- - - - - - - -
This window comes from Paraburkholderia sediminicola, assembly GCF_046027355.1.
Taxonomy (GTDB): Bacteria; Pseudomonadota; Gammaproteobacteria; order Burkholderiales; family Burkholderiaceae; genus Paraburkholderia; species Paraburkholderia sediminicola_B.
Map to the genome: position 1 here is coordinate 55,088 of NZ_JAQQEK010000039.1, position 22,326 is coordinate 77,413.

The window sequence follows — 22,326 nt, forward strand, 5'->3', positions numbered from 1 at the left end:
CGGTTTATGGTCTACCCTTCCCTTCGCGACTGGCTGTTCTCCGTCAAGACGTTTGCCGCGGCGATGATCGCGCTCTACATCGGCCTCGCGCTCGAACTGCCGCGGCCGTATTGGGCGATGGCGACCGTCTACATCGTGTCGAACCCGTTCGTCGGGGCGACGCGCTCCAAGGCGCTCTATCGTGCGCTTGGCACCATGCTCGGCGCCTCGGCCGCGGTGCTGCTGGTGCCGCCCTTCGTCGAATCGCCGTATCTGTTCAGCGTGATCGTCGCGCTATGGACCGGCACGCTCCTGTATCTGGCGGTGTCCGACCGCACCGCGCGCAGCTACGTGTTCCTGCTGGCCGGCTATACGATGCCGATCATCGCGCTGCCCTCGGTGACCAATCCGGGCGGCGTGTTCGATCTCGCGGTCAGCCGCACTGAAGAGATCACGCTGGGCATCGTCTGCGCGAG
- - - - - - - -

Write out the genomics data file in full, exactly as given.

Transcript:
This window comes from Paraburkholderia sediminicola, assembly GCF_046027355.1.
Taxonomy (GTDB): Bacteria; Pseudomonadota; Gammaproteobacteria; order Burkholderiales; family Burkholderiaceae; genus Paraburkholderia; species Paraburkholderia sediminicola_B.
Map to the genome: position 1 here is coordinate 55,088 of NZ_JAQQEK010000039.1, position 22,326 is coordinate 77,413.

The window sequence follows — 22,326 nt, forward strand, 5'->3', positions numbered from 1 at the left end:
CGGTTTATGGTCTACCCTTCCCTTCGCGACTGGCTGTTCTCCGTCAAGACGTTTGCCGCGGCGATGATCGCGCTCTACATCGGCCTCGCGCTCGAACTGCCGCGGCCGTATTGGGCGATGGCGACCGTCTACATCGTGTCGAACCCGTTCGTCGGGGCGACGCGCTCCAAGGCGCTCTATCGTGCGCTTGGCACCATGCTCGGCGCCTCGGCCGCGGTGCTGCTGGTGCCGCCCTTCGTCGAATCGCCGTATCTGTTCAGCGTGATCGTCGCGCTATGGACCGGCACGCTCCTGTATCTGGCGGTGTCCGACCGCACCGCGCGCAGCTACGTGTTCCTGCTGGCCGGCTATACGATGCCGATCATCGCGCTGCCCTCGGTGACCAATCCGGGCGGCGTGTTCGATCTCGCGGTCAGCCGCACTGAAGAGATCACGCTGGGCATCGTCTGCGCGAG